Leda Braga

“I admire how well Leda prepares for any presentation in public, even internally,” Esther explains. “She is a real perfectionist and works hard to have perfectly customised and up-to-date material that addresses exactly what she needs to cover. She practices and rehearses to perfection, with the humility not to believe that she can just wing it. She’s ambitious but also extremely respectful of her audience’s time; she wants to make the most out of their encounter and give the best impression of our firm.”

“With her attitude of openness and understanding, she has managed to foster a very special culture at the firm, where people respect, like and trust each other. There are no politics, and everyone feels like we are one team and share the same dream,” Esther adds and again, she could continue for a while, describing the many qualities she sees in her boss.

From inspiration to mentorship…

Admiring someone else’s qualities is something. Trying to emulate this person or seeking this person’s guidance are another. These are the functions a mentor or a role model, in the typical sense of the term, are supposed to fill. Neither Kristina, Barbara or Leda have served as mentors, and yet, it is undeniable that they have provided meaningful inspiration to women that have, in turn, become successful on their own.

“I admire Leda for who she is and then I follow who I am and who I want to be, on my own,” Esther tells me. That’s when the dime drops. I have personally met a number of inspiring women, sometimes, like Sandra, listening to an inspirational talk at a women-focused event. I also had the privilege of having a very strong and talented woman as a boss for a while, when I was a hedge fund portfolio manager.

Aline Reichenberg Gustafsson & Ragnhild Wiborg

Aline Reichenberg Gustafsson, author

Ragnhild Wiborg, the fund manager and CEO of a boutique Stockholm-based hedge fund, hired me to help her manage a fundamental-driven and slightly (very) contrarian long/short equity fund. Over time, we shared victories and sorrows and I learned a ton from her. She is a force of nature and one of the smartest investors I have ever met. She has always shown incredible courage in front of any audience or any business situation we have encountered, even the most difficult. While I do admire many of her amazing personality traits, I would not call Ragnhild a “mentor”. After all, like Leda is to Esther, she was my boss and calling your boss a mentor is somewhat ambiguous. Being a good boss, providing guidance and support, should be normal. Being a mentor should be something more intentional, and also, more independent from the prescribed hierarchical order. I wouldn’t call Ragnhild my role model either. Just like Esther, I was inspired but I did my own thing. In fact, today, Ragnhild and I lead completely different careers.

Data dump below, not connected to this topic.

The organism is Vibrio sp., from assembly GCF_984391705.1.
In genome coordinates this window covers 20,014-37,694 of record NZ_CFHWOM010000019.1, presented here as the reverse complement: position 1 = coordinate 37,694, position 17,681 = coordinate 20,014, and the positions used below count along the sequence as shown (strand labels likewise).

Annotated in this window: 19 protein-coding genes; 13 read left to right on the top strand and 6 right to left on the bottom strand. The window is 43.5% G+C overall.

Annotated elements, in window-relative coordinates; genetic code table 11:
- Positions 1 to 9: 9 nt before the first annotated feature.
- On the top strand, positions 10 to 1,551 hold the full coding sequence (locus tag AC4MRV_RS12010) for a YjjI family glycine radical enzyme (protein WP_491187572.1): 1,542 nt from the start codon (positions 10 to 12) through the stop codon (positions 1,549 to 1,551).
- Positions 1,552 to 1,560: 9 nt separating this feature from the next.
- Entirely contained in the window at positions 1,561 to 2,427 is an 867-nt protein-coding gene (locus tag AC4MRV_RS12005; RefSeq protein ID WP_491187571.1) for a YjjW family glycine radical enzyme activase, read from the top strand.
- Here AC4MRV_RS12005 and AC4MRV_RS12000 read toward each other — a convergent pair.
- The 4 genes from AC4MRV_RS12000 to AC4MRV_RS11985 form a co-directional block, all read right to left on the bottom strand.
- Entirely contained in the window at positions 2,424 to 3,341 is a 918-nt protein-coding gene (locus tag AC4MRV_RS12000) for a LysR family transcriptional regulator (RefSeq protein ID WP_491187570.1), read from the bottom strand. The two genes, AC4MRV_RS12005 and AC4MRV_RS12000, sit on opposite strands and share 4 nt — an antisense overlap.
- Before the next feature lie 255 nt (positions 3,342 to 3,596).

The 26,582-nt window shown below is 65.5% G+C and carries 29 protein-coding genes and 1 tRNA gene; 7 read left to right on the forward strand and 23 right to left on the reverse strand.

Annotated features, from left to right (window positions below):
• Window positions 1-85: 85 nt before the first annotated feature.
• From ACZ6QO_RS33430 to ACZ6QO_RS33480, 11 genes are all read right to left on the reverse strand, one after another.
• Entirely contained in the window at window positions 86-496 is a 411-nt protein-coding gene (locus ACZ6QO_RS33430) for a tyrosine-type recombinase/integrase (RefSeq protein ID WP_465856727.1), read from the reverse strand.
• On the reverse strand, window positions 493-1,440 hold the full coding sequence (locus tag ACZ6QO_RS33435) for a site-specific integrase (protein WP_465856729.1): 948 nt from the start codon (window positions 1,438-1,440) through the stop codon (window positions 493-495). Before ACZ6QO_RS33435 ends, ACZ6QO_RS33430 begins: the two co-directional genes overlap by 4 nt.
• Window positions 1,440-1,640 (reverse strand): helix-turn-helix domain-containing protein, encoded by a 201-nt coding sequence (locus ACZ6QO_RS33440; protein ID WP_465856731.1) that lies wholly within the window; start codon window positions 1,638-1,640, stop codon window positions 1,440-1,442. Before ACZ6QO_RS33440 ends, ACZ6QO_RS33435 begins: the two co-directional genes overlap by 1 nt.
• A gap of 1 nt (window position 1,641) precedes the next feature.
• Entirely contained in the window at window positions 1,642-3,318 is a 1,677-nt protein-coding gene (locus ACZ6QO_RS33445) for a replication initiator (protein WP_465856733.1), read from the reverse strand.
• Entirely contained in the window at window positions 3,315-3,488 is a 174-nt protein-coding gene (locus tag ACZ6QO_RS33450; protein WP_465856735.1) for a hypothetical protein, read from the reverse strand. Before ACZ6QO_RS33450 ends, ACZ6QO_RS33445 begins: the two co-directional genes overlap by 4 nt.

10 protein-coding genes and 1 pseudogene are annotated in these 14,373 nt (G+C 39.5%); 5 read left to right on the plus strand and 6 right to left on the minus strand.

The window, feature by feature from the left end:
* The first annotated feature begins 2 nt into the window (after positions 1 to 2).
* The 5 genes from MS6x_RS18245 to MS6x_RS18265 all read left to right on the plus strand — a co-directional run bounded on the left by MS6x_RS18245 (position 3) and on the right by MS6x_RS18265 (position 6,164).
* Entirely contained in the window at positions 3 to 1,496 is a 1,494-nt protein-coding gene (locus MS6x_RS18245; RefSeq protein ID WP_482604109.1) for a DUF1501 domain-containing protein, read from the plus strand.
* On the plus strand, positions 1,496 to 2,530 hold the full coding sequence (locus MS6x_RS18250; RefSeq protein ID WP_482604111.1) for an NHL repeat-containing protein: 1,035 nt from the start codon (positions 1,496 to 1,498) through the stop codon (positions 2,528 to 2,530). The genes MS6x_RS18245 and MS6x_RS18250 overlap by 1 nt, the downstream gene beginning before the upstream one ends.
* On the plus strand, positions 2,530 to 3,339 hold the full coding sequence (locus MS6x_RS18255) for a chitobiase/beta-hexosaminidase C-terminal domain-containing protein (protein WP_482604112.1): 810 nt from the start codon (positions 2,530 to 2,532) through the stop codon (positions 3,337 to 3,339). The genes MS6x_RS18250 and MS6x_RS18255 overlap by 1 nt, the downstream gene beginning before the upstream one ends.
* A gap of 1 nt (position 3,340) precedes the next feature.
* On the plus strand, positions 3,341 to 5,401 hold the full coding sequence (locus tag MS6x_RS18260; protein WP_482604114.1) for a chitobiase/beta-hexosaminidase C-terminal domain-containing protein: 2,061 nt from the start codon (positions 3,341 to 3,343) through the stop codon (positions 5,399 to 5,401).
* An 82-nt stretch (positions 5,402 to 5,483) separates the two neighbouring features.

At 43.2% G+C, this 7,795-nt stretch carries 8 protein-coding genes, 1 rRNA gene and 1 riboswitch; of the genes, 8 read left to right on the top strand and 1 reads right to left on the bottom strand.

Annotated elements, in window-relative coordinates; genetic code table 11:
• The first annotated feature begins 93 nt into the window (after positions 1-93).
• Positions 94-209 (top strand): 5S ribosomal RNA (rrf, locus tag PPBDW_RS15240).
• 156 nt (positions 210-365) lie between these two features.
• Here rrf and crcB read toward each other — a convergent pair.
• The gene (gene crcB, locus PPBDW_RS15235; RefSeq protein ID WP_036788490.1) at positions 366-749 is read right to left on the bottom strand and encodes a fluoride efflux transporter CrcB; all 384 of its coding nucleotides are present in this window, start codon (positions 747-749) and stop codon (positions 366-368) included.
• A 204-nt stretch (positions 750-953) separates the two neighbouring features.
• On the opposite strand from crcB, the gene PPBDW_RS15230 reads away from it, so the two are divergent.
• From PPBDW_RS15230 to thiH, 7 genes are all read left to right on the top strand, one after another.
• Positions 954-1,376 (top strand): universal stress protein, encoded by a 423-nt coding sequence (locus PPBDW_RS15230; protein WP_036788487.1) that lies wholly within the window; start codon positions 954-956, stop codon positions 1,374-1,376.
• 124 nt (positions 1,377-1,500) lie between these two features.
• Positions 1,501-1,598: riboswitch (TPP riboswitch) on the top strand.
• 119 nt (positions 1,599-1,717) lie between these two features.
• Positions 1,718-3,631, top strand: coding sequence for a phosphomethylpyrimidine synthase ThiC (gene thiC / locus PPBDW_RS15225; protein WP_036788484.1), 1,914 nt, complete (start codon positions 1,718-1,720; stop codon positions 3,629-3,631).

… from mentorship to friendship

Ragnhild Wiborg

Instead of a mentor, I’m fortunate enough to be able to call Ragnhild a friend. When I talked to Esther on our late-evening phone conversation, she related a similar feeling. “From the very first moment we met, Leda treated me in a special way. She walked into the board room where I was waiting to have my interview and instead of sitting at the other side of the table, she sat just next to me. This felt so close, natural, honest, trusted, nonhierarchical… but just like ‘we’re going to be friends and we’re going to do this together’.”

I’ve gone back to some of the women who told me they had difficulties identifying either a mentor or a role model. Could they talk about inspiring women? Yes. And did they have a female friend who helped them in their career? Absolutely!

In a (still) male-dominated industry like asset management, women have often been criticized for not mentoring the younger cohorts. But women have also been defensive when it comes to recognizing the influence of more senior consorts. “I’ve always recognised the positive impact my first female boss had on me when I started my career in London,” Ragnhild told me when I talked about this upcoming feature. “She definitely had a very strong influence on me. If she could do it, why couldn’t I? But given the small number of seats available for women at the top, particularly in the financial sector, I’m not surprised that women are still being defensive when recognising the brilliance of other powerful women,” she said.

A new generation of mentees

As a new generation of women is coming through the ranks now, hope for mentorship is not lost, however. Esther, for example, has been often solicited. “I have developed my own style, which seems to inspire some younger women, a number of self-declared mentees, whom I love and feel so fortunate to have in my life,” she says. “I’m truly happy for the opportunity to contribute to their lives. Giving them the confidence they need is extremely rewarding. I do believe in my own recipe for a fulfilled and happy life and that is what I share with my mentees.”

 

Portrait pictures: LinkedIn and personal contributions; photographers: Marilia Bognandi for Sandra Bourbon and Binniam Halid for Aline Reichenberg Gustafsson